Americans believe indecisiveness is bad and action is good. From an American perspective, Romanian meetings often appear inefficient and time-consuming with seemingly little progress. What actually is taking place is the relationship building needed to get to the point of discussing a contentious issue. Picking up on subtle communication clues, Romanians, lacking consensus, will often defer a decision until behind-the-scene negotiations (often through intermediaries) can resolve an issue. However, solving problems by means of quiet mediation often strikes Americans as manipulation and subterfuge.

Measuring Ministry by the Numbers

Romanian Evangelicals often complain that missionaries tend to focus only on results and measure ministry success in numbers. Because of potential financial ramifications, Romanians can sometimes feel forced to conform to American expectations and can find themselves in awkward positions when the need comes to report on progress. For their part, American missionaries are confused by the seeming lack of interest by Romanian Evangelicals in instituting bigger and better programs.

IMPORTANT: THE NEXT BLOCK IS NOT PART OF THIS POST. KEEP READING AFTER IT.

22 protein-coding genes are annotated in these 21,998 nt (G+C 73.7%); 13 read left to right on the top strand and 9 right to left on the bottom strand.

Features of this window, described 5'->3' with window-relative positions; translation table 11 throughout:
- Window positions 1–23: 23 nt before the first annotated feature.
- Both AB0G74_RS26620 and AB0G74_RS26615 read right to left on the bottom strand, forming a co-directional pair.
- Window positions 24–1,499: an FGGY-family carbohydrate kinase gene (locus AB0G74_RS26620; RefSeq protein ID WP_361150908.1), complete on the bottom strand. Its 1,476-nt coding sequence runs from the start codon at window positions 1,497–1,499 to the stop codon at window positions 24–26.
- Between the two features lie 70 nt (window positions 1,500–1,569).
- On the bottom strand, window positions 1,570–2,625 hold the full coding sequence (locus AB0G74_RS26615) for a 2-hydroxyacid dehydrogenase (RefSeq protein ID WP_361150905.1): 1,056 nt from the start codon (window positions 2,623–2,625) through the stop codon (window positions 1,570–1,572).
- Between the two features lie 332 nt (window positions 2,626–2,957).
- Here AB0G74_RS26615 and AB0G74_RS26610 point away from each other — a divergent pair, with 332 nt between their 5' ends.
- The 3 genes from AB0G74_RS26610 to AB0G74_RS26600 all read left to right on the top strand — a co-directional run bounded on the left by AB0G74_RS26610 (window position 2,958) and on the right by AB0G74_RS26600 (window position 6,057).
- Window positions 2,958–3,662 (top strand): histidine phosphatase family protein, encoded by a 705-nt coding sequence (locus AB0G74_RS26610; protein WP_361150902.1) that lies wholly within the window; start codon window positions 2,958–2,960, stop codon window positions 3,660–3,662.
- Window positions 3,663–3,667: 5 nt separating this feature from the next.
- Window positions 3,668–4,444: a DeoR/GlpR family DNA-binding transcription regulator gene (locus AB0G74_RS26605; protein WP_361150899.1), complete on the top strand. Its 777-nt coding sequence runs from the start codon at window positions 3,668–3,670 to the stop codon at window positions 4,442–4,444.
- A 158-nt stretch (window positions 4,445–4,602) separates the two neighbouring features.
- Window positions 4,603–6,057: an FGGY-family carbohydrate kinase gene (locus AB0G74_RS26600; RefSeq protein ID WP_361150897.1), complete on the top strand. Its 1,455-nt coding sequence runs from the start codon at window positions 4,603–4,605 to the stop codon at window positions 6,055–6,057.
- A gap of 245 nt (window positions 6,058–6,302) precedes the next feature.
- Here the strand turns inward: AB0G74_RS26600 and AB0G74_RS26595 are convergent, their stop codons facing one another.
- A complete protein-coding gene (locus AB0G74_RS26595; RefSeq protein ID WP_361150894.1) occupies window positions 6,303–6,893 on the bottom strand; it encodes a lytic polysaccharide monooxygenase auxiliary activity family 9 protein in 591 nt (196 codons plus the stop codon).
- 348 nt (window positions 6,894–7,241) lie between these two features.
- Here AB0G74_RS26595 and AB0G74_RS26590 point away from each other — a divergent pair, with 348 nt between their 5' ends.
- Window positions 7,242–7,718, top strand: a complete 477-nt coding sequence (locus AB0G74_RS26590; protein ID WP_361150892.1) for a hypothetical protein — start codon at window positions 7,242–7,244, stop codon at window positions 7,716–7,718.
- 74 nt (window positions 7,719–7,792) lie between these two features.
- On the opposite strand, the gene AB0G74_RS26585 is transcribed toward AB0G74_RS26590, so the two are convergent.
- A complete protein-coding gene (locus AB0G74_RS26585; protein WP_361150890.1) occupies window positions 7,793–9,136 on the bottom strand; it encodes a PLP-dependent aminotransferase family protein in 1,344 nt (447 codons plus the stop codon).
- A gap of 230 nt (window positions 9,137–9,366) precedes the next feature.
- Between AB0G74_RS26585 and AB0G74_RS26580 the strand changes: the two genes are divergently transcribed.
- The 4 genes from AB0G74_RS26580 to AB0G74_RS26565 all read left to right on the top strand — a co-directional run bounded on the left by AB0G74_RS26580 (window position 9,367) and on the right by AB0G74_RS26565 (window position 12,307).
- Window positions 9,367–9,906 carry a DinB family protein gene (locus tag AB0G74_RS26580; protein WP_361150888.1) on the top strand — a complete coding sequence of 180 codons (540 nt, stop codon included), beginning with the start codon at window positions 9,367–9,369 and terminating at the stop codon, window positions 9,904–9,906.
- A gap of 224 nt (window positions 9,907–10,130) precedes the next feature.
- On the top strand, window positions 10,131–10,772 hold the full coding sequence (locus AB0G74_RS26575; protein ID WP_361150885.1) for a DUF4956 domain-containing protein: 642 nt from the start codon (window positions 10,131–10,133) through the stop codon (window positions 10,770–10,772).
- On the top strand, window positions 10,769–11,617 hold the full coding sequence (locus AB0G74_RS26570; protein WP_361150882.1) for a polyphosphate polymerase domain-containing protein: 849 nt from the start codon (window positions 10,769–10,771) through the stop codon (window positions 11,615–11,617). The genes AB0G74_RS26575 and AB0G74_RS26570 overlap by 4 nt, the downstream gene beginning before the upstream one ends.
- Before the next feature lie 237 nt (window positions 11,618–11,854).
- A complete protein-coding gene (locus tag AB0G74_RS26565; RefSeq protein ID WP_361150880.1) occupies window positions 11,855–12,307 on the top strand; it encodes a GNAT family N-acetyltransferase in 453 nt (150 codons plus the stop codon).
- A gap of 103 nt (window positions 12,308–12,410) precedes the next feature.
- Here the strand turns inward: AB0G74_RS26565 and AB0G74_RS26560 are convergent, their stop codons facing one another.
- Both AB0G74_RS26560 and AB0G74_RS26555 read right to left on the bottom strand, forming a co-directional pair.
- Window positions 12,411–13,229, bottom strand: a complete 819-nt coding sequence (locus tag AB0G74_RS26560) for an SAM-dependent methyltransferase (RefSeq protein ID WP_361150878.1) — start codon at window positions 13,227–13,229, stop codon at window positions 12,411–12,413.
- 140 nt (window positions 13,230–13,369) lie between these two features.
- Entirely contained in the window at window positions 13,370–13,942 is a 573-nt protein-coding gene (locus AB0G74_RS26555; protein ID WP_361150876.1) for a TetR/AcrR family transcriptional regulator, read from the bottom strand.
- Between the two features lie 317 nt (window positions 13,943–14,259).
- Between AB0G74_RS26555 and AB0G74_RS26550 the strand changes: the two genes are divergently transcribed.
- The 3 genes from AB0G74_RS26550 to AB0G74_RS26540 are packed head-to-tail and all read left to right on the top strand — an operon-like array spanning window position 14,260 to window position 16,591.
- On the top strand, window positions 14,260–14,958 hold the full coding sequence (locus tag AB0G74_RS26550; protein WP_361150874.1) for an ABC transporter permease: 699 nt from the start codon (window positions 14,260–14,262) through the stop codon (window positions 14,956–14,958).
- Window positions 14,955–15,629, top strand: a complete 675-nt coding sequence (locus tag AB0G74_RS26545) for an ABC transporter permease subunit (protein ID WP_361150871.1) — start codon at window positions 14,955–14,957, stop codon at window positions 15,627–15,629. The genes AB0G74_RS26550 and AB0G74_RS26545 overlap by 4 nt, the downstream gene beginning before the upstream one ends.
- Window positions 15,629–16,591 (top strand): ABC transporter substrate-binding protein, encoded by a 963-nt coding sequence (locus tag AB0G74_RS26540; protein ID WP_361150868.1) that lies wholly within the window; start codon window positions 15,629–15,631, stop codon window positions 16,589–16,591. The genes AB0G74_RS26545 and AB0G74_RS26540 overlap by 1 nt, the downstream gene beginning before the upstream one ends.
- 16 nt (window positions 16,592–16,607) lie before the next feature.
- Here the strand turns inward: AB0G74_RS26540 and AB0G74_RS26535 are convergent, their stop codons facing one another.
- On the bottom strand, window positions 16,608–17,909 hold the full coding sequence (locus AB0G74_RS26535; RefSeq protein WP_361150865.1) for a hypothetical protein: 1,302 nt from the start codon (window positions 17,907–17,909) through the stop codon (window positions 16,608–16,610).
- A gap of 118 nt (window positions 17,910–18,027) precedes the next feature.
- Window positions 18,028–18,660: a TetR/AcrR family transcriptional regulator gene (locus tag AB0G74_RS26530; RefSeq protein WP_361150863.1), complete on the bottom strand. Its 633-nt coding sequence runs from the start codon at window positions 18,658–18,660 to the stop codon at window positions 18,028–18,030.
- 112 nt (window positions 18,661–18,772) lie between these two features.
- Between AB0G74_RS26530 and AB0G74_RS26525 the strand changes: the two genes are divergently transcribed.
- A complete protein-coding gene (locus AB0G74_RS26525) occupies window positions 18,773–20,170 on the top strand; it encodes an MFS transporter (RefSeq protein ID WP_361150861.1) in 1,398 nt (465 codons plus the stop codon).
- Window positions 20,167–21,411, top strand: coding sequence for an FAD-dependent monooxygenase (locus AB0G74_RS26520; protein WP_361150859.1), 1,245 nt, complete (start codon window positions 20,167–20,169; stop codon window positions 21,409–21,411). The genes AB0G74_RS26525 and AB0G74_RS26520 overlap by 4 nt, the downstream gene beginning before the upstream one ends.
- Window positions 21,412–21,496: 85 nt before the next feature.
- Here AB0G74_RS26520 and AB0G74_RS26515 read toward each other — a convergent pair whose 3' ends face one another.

Self-Reliance Versus Interdependence

Another recurring cross-cultural conflict repeatedly raised among Americans concerns Romanians “always borrowing things.” For Americans, while friends are expected to help one another on occasion, too many requests by one party may threaten the relationship. This attitude is confusing to Romanians who come from a culture stressing closely knit friendships involving economic and social interdependence.2 By way of contrast, for Americans, the goal of self-reliance is paramount for success in life.3 Even being completely aware of this cultural difference does not remove the emotions Americans feel when they think they are “being taken advantage of” and their friendship is being abused.

Based on the strong American concept of private ownership, missionaries often refuse to let nationals use their material possessions freely and thus are considered stingy. Sherwood Lingenfelter points out that the anxiety among American missionaries about personal (or church) property is one of the key obstacles to reaching other cultures. This behavior is often justified based on the biblical principle of stewardship, whereas the American passion for private ownership may actually be the driving force in decisions about the husbanding or sharing of material possessions.4